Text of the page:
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Costa Mesa council to review applications for 2 new microbreweries

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The Costa Mesa City Council on Tuesday will review two applications for new microbreweries — Salty Bear Brewing Co. and Brewing Reserve of California.
(AFP/Getty Images)

Two applications for new microbreweries are on tap for the Costa Mesa City Council on Tuesday.

Council members will decide the fate of applications from Salty Bear Brewing Co. — which is looking to move into about 3,700 square feet at 2948 Randolph Ave. — and Brewing Reserve of California, which proposes to occupy 3,000 square feet at 2930 College Ave.

Both of those properties are multi-tenant complexes.

As proposed, the two businesses would brew beer onsite and have designated tasting rooms.

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City planning commissioners approved the microbreweries in September, but council members called up those decisions for review.

Mayor Katrina Foley and Mayor Pro Tem Sandy Genis asked to look at Brewing Reserve, noting it would be a new business type for the area.

In her review application, Foley wrote that her rationale was “to review concerns raised about compatibility and determine whether council desires to transform this industrial business area into an entertainment zone.”

Genis wrote she was “concerned about proximity to residences and operating characteristics in general.”

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Several speakers raised similar concerns during the Planning Commission hearing. Others said they worried that the microbrewery might worsen parking or traffic flow in the area.

Brewing Reserve co-founder Steven Aguilar told the commission that “we don’t want to start a bar; our idea isn’t to have people come drink, get drunk and be disorderly or anything like that.”

“We create craft beer,” he said. “It is an art to us, and we want to share that with other people.”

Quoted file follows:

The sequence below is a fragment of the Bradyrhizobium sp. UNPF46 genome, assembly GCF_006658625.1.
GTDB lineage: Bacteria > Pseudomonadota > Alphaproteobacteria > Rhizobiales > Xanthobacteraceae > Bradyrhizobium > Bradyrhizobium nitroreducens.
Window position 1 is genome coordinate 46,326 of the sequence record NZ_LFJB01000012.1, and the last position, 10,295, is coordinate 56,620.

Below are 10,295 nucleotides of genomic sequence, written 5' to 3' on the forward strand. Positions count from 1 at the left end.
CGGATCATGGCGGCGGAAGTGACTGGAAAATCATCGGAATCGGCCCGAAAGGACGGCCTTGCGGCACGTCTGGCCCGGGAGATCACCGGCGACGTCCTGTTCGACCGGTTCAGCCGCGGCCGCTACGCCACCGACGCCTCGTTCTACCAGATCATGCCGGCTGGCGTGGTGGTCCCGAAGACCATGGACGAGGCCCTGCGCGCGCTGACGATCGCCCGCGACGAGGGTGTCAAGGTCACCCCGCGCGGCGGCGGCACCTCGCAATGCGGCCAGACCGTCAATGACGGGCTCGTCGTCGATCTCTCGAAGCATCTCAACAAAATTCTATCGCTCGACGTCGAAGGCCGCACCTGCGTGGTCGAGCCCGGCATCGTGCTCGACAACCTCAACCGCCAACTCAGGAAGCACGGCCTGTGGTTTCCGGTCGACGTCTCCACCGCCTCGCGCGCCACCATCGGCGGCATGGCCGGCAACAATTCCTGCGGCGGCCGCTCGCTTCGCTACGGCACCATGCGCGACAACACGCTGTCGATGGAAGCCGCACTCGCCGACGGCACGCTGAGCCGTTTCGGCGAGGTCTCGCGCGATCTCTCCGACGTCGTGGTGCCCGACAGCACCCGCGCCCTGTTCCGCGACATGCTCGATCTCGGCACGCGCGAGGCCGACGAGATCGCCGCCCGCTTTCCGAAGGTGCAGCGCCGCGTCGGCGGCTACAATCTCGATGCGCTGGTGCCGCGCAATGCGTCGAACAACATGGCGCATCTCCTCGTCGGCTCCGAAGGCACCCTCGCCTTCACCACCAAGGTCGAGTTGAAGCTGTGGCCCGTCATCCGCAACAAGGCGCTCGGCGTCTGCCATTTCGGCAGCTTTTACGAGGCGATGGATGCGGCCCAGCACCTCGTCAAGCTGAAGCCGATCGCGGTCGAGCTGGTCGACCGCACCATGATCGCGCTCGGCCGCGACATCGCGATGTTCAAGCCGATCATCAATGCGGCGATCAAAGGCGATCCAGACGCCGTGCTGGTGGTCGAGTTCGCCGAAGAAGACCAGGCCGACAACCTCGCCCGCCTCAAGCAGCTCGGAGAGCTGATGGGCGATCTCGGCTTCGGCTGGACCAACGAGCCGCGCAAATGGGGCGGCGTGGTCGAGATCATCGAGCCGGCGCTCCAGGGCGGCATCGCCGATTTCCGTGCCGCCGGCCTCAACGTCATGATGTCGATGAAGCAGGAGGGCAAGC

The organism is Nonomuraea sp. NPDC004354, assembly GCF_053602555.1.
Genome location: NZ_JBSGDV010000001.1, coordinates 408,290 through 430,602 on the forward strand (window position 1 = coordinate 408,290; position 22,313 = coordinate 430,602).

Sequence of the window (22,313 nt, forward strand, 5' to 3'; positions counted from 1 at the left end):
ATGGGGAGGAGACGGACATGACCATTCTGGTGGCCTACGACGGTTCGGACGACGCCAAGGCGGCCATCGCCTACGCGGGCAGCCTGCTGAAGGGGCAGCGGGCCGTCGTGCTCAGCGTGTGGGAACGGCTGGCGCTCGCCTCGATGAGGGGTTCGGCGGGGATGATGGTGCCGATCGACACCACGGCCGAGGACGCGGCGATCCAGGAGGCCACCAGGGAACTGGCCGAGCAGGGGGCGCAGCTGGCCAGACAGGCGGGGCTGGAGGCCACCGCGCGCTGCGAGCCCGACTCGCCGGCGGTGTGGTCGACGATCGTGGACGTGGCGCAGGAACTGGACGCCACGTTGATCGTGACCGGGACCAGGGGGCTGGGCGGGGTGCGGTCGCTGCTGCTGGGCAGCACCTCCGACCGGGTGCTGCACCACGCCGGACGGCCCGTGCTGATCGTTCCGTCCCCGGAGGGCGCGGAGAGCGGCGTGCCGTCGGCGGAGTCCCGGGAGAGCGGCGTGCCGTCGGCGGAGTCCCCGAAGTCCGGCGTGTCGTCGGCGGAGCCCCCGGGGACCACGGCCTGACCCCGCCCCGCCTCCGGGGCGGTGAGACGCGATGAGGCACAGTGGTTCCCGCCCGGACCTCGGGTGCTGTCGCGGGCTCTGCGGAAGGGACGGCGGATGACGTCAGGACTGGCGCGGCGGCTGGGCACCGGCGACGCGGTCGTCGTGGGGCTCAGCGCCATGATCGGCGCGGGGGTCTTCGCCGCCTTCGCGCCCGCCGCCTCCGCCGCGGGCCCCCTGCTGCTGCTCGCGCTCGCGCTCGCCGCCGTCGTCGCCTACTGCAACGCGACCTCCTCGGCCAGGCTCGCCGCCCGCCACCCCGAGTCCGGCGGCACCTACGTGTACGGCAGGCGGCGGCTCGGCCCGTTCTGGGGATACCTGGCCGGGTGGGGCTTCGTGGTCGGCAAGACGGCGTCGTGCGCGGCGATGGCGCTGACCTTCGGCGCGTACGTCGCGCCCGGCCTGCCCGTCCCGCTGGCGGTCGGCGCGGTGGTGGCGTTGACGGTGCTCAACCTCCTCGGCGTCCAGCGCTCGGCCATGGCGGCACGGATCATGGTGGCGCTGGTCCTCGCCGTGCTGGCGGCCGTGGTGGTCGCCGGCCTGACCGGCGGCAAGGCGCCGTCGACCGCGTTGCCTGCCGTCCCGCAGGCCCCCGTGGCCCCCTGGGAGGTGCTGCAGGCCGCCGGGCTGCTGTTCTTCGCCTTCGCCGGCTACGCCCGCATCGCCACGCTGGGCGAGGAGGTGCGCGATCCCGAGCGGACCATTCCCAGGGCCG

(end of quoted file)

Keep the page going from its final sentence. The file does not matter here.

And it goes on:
Councilman Jim Righeimer asked to examine the commission’s approval of Salty Bear.

The council, he wrote in his request for review, “needs an overall parking plan before we continue to allow dramatically underparked businesses.”

Parking also was cited as the primary issue when Salty Bear went before the Planning Commission.

In a bid to address that concern, the applicant has agreed to a land-use restriction requiring currently vacant tenant spaces on the property to remain unfilled until the city approves a comprehensive parking plan for the site.

With that in place, “the proposed parking layout and permitted uses on the site would not create a parking shortage,” according to a city staff report.

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As part of the microbrewery project, a pedestrian path would be developed to link the Salty Bear property with the Camp commercial center just to the east. Doing so, supporters said, would improve walkability in the area and enhance synergy between the sites.

The proposal also includes a patio for the microbrewery and an outdoor common space with a shade structure and campfire area.

“I’m trying to operate a business that will enable my family to remain in Costa Mesa and also be an active part of the Costa Mesa community,” Salty Bear owner Joe Scagliotti told the Planning Commission in September.

Tuesday’s council meeting — which starts at 6 p.m. at City Hall, 77 Fair Drive — will be the second in a row with beer on the agenda.

On Oct. 17, council members unanimously reaffirmed a Planning Commission decision to allow Bootlegger’s Brewery to open a branch at 696 Randolph Ave.

Three other microbreweries are already open in Costa Mesa — Gunwhale Ales and Barley Forge Brewing Co. on Randolph and Karl Strauss Brewing Co. on South Coast Drive.

luke.money@latimes.com

Twitter @LukeMMoney

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